What Is And Isn't Considered Normal Wear And Tear On Your Rental's Hardwood Floor?

Before your tenant packs up and moves on, it’s inspection time. When you walk through the property, you need to be objective and understand that normal wear and tear happens, but that it’s completely different from negligence.

Tenants get upset when they feel as though they haven’t done anything to the flooring apart from walking on it, but some of these simple errors can cause pretty expensive damage even if it appears like an innocent mistake.

Let’s take a look at what normal wear and tear looks like.

Scratching

Scratches happen, and whether or not they’re intentional, they can cause major issues in hardwood flooring, such as allowing moisture into divots and splits in the boards. Scratches can grow into larger problems when left unchecked.

  • When it’s Standard Wear and Tear: Surface-level scratches that don’t cut too deep may just be from walking through the house with shoes on, or a chair scooting across the floor, or in a high-traffic area of the home.  Surface-level scratching is going to happen no matter who lives in your rental property.
  • When it is Tenant Damage: Deep cuts in the wood that go well beyond the surface are the fault of tenant negligence. One or two may happen, which can be forgivable, but anything more than that shows the tenant was not caring for the flooring. It indicates that there will likely be other problems as well.

 

Wood Missing

Entire pieces of wood missing, such as small corners on floorboards or divots missing near the edge of a room, is absolutely a cause for concern.

  • When it’s Standard Wear and Tear: Never. This doesn’t happen without a reason. If damage like this occurs, your tenant should contact you immediately. Accidents are one thing; negligence is another.
  • When it is Tenant Damage: Unless you didn’t spot it when you handed over the keys, this is always due to the tenants. Whether it’s their children, friends, pets, it doesn’t matter—this doesn’t just happen at random. While this can be repaired and refurbished somewhat easily, it won’t look as good as it did before.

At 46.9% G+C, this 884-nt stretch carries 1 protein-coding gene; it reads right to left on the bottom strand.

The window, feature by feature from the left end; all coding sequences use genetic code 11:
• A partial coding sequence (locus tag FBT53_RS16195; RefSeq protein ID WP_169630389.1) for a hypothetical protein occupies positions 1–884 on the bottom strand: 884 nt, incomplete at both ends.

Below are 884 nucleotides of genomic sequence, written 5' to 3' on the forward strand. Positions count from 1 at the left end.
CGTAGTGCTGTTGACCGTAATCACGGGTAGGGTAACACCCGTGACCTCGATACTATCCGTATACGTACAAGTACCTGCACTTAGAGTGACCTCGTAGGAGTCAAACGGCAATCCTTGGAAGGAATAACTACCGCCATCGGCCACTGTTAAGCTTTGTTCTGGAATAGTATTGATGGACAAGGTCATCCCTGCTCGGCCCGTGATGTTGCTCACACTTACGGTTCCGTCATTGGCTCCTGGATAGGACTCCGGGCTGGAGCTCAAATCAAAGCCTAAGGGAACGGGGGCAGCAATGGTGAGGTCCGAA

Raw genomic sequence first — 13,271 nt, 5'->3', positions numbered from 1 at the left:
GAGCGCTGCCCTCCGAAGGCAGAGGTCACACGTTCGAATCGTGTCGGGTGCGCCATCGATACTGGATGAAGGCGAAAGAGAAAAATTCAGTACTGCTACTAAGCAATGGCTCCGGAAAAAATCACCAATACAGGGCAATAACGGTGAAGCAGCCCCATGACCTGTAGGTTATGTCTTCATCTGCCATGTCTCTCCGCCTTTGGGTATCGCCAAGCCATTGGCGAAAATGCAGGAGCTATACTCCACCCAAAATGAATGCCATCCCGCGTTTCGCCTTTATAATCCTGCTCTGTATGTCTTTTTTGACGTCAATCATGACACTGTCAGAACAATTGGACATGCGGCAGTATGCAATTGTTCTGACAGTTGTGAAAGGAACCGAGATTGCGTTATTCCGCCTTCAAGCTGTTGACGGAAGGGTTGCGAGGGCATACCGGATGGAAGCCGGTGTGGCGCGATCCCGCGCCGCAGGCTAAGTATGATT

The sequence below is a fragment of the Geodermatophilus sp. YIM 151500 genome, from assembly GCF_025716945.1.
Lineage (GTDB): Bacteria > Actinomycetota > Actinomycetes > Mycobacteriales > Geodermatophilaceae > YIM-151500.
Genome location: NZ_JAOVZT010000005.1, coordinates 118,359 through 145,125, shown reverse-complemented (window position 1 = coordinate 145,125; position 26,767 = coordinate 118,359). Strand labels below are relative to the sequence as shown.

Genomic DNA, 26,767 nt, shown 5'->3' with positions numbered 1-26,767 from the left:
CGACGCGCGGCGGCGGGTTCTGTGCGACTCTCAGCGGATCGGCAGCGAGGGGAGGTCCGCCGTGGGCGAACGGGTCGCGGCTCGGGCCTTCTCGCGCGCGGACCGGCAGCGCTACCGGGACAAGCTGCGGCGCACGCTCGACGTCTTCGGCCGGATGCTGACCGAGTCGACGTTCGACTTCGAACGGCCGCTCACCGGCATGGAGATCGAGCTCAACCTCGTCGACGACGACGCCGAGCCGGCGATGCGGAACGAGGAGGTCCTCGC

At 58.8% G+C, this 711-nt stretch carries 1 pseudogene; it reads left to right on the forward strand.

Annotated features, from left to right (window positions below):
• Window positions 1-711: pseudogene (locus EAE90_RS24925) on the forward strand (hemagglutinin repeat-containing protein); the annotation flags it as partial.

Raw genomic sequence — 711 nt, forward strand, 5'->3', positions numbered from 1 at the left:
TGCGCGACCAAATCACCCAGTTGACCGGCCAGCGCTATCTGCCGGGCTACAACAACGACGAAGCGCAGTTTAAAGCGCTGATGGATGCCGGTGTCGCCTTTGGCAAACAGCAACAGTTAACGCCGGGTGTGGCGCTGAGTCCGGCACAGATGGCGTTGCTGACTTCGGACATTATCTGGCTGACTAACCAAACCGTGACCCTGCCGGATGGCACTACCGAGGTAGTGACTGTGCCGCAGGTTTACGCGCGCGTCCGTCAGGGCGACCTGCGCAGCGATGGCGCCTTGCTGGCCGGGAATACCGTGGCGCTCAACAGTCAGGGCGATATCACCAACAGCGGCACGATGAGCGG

Finish Fading

Over time, the finish fades. Many landlords do not want tenants using chemical cleaners on floors because of the way they can strip the finishing.

  • When it’s Standard Wear and Tear: UV light coming in through windows often causes damage to the finish. If you trace where the sunlight touches the floor from the windows, you can find the cause. Over time, the finish just begins to degrade from standard foot traffic. 
  • When it is Tenant Damage: When the floor is abrasive and rough, it means they either tried to use a revitalization kit, or they’ve been cleaning it with heavy chemicals that degrade the finish. The hard part about this is most tenants don’t realize they’ve messed up, so explaining it to them is a real treat.

 

Warping and Buckling

Warped floors are a result of moisture damage, but is that really your tenant’s fault? It all depends on the circumstances and the climate.

  • When it’s Standard Wear and Tear: Very light warping in corners of the room may simply be an indicator of low levels of humidity over a long stretch of time after the original hardwood floor installation, which is difficult to control. Other than that, the only other time floor warping really isn’t a tenant’s fault is when central AC goes out for an extended duration of time and there’s no humidity control in the home or another niche situation like that. So, as long as they contact you and you are aware of the problem, (and they are planning to fix it promptly), they’re doing all that they can to prevent it.
  • When it is Tenant Damage: When tenants hoard a lot of items and have stacked shelves, tons of boxes, and basic clutter, moisture can’t properly leave a room. It settles in and creates moisture pockets that can warp floors. A cluttered, dirty home, or one where they don’t use any form of dehumidifiers (in the appropriate climates, of course) generally points towards negligent tenant care.

At the end of the day, if your tenant is renting a property and the damage occurs while they’re living there, it does register as their fault and is subject to withdrawing funds from the security deposit to repair them.

 

Are Your Hardwood Floors Too Worn Down?

If your floors are severely damaged, they can still be salvaged. Contact us today or call (215) 515-7355 and ask for Steve, and we’ll give you a quote on your sanding and refinishing project. Let our Philadelphia hardwood floor experts help you determine if your floors still have some life in them! 

 

 

 

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